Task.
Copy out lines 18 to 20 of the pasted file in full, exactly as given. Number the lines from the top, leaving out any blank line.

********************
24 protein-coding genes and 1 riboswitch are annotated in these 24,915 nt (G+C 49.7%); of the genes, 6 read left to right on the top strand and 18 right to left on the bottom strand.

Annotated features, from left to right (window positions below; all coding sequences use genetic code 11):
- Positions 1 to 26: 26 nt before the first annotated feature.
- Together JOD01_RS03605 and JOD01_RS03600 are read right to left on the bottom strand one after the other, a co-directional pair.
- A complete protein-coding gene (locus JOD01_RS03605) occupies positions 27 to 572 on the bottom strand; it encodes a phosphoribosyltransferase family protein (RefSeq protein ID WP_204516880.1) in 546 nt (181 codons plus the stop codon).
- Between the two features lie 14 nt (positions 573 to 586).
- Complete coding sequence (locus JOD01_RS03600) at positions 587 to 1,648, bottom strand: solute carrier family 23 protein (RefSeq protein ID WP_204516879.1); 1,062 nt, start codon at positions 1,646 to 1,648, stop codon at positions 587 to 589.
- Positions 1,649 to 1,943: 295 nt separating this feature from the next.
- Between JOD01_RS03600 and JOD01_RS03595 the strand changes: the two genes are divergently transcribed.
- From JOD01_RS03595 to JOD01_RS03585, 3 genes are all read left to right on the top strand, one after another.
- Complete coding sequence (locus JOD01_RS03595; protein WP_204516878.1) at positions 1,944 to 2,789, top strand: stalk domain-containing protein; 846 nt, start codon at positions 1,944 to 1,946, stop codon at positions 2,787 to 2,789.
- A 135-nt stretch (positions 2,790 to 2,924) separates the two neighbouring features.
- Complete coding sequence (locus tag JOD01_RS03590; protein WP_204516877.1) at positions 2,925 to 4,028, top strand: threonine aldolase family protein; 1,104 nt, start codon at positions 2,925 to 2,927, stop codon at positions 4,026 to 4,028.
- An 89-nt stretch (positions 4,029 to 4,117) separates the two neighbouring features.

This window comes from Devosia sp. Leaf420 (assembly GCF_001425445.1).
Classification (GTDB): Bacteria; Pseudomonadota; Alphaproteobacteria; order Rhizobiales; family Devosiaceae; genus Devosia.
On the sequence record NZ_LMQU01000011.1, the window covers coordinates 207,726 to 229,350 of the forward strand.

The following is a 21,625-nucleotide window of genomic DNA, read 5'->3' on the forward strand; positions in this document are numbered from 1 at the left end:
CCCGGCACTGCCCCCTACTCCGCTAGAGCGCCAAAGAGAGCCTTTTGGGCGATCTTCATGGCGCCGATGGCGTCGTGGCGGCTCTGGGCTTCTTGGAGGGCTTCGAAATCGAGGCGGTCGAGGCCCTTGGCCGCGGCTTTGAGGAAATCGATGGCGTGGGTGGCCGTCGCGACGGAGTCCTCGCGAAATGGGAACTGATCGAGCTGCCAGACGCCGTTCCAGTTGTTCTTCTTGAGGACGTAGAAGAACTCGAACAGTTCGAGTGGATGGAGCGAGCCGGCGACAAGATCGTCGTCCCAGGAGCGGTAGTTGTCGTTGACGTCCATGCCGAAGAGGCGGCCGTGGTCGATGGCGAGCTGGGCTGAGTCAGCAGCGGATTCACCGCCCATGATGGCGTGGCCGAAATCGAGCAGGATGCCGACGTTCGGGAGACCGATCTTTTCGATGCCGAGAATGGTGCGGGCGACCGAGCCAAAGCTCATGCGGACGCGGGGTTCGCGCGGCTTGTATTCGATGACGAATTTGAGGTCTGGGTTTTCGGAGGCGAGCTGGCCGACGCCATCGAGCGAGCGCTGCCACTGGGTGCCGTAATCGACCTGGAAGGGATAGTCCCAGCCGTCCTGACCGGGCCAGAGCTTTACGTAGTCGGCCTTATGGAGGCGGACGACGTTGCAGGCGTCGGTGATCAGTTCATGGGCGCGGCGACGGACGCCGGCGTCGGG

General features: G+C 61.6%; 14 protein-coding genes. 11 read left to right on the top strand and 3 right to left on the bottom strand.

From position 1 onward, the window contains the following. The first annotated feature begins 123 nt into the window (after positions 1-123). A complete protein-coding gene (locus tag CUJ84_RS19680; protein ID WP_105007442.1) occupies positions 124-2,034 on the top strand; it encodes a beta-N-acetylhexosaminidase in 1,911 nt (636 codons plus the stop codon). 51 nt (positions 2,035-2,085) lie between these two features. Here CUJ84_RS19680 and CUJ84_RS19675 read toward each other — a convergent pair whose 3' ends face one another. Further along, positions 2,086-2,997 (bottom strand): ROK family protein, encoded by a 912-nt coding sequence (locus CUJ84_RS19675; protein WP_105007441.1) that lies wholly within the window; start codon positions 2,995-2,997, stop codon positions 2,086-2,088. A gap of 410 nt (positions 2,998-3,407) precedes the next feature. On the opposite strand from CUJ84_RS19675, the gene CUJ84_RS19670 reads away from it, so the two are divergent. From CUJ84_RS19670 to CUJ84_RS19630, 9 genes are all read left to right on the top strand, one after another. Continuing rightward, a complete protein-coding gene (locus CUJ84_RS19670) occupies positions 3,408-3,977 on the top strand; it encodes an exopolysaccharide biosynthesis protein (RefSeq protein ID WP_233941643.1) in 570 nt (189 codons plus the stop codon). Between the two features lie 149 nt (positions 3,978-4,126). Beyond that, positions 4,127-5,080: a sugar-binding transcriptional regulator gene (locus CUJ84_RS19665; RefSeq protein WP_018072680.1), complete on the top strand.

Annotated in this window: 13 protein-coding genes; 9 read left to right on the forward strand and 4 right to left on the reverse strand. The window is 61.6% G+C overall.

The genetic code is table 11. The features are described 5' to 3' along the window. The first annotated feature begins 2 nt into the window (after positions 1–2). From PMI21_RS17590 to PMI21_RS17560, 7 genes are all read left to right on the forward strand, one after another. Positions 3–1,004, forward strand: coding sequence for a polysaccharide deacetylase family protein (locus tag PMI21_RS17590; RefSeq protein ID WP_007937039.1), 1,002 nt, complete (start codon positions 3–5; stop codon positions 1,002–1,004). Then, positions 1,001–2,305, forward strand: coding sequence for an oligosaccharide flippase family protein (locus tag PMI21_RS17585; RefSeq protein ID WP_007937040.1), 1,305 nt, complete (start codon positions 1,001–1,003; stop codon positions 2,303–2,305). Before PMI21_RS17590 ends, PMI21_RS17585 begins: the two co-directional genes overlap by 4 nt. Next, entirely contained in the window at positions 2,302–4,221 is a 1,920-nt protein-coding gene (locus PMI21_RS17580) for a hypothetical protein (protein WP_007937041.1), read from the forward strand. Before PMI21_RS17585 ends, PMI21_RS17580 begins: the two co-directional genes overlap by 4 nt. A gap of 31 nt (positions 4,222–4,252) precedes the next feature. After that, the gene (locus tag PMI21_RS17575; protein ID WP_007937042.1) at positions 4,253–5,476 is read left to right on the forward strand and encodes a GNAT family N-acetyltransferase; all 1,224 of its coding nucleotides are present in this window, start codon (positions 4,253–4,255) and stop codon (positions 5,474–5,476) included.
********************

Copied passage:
The following is a 21,625-nucleotide window of genomic DNA, read 5'->3' on the forward strand; positions in this document are numbered from 1 at the left end:
CCCGGCACTGCCCCCTACTCCGCTAGAGCGCCAAAGAGAGCCTTTTGGGCGATCTTCATGGCGCCGATGGCGTCGTGGCGGCTCTGGGCTTCTTGGAGGGCTTCGAAATCGAGGCGGTCGAGGCCCTTGGCCGCGGCTTTGAGGAAATCGATGGCGTGGGTGGCCGTCGCGACGGAGTCCTCGCGAAATGGGAACTGATCGAGCTGCCAGACGCCGTTCCAGTTGTTCTTCTTGAGGACGTAGAAGAACTCGAACAGTTCGAGTGGATGGAGCGAGCCGGCGACAAGATCGTCGTCCCAGGAGCGGTAGTTGTCGTTGACGTCCATGCCGAAGAGGCGGCCGTGGTCGATGGCGAGCTGGGCTGAGTCAGCAGCGGATTCACCGCCCATGATGGCGTGGCCGAAATCGAGCAGGATGCCGACGTTCGGGAGACCGATCTTTTCGATGCCGAGAATGGTGCGGGCGACCGAGCCAAAGCTCATGCGGACGCGGGGTTCGCGCGGCTTGTATTCGATGACGAATTTGAGGTCTGGGTTTTCGGAGGCGAGCTGGCCGACGCCATCGAGCGAGCGCTGCCACTGGGTGCCGTAATCGACCTGGAAGGGATAGTCCCAGCCGTCCTGACCGGGCCAGAGCTTTACGTAGTCGGCCTTATGGAGGCGGACGACGTTGCAGGCGTCGGTGATCAGTTCATGGGCGCGGCGACGGACGCCGGCGTCGGG

General features: G+C 61.6%; 14 protein-coding genes. 11 read left to right on the top strand and 3 right to left on the bottom strand.